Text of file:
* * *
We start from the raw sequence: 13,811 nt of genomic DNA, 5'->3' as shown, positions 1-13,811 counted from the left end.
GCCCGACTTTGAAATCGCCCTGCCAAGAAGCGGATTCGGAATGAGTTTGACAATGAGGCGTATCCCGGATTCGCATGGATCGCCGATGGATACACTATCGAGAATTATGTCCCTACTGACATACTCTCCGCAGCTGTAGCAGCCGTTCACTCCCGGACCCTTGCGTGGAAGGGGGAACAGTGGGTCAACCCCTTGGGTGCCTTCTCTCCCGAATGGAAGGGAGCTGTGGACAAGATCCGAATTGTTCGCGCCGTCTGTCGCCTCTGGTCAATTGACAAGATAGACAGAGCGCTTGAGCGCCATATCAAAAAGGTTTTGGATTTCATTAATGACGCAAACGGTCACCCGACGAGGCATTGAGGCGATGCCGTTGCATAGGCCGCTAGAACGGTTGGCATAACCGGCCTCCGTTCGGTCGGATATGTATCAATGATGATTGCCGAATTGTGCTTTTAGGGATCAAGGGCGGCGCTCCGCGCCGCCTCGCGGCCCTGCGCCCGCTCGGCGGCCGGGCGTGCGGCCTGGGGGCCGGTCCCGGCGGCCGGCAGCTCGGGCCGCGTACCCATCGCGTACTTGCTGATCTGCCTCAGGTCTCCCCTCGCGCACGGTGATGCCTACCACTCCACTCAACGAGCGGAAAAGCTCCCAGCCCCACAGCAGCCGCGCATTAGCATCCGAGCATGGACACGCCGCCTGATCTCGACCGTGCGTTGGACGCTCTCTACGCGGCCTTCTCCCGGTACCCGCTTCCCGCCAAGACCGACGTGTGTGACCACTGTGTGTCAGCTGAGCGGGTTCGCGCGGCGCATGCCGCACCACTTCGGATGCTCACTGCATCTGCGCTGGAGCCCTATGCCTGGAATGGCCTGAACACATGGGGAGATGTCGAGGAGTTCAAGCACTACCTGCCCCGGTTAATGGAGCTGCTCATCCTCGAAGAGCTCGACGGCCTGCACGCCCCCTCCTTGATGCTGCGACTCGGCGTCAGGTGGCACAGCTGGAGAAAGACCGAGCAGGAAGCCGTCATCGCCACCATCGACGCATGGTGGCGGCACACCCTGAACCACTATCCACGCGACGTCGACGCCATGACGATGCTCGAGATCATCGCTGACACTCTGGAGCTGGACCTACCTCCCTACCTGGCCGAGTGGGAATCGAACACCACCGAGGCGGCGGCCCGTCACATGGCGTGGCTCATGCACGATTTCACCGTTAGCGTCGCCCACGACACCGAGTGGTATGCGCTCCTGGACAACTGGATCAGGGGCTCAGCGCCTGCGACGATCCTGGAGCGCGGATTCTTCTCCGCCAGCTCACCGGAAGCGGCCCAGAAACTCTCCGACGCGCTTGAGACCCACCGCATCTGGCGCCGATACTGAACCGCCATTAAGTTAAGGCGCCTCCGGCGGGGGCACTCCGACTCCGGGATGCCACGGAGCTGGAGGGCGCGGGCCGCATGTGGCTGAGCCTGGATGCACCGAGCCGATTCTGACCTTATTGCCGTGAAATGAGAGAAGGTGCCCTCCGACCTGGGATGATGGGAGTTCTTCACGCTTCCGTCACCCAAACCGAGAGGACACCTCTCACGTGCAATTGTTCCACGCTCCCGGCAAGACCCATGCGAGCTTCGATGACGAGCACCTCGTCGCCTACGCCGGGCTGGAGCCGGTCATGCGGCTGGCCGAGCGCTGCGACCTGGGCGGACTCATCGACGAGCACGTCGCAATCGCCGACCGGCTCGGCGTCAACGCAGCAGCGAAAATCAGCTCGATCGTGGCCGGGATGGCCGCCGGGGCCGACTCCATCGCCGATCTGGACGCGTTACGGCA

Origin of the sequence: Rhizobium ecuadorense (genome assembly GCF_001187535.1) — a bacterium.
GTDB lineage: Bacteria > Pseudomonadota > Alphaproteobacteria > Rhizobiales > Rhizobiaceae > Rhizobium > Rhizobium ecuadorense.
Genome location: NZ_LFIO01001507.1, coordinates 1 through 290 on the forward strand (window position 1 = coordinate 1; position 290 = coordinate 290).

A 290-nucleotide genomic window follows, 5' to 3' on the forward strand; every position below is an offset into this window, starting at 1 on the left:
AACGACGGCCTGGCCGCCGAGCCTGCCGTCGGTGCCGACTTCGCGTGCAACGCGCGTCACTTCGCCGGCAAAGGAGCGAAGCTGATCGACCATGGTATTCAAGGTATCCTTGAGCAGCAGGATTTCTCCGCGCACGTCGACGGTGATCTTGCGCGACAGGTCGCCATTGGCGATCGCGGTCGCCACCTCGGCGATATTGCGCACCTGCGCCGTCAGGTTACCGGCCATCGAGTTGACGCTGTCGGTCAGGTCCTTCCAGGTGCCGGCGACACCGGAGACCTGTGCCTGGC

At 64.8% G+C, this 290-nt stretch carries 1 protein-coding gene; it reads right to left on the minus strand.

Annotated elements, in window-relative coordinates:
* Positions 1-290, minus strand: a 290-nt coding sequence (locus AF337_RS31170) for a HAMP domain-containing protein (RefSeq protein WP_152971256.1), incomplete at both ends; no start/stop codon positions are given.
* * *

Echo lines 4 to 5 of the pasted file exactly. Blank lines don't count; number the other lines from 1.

GTDB lineage: Bacteria > Pseudomonadota > Alphaproteobacteria > Rhizobiales > Rhizobiaceae > Rhizobium > Rhizobium ecuadorense.
Genome location: NZ_LFIO01001507.1, coordinates 1 through 290 on the forward strand (window position 1 = coordinate 1; position 290 = coordinate 290).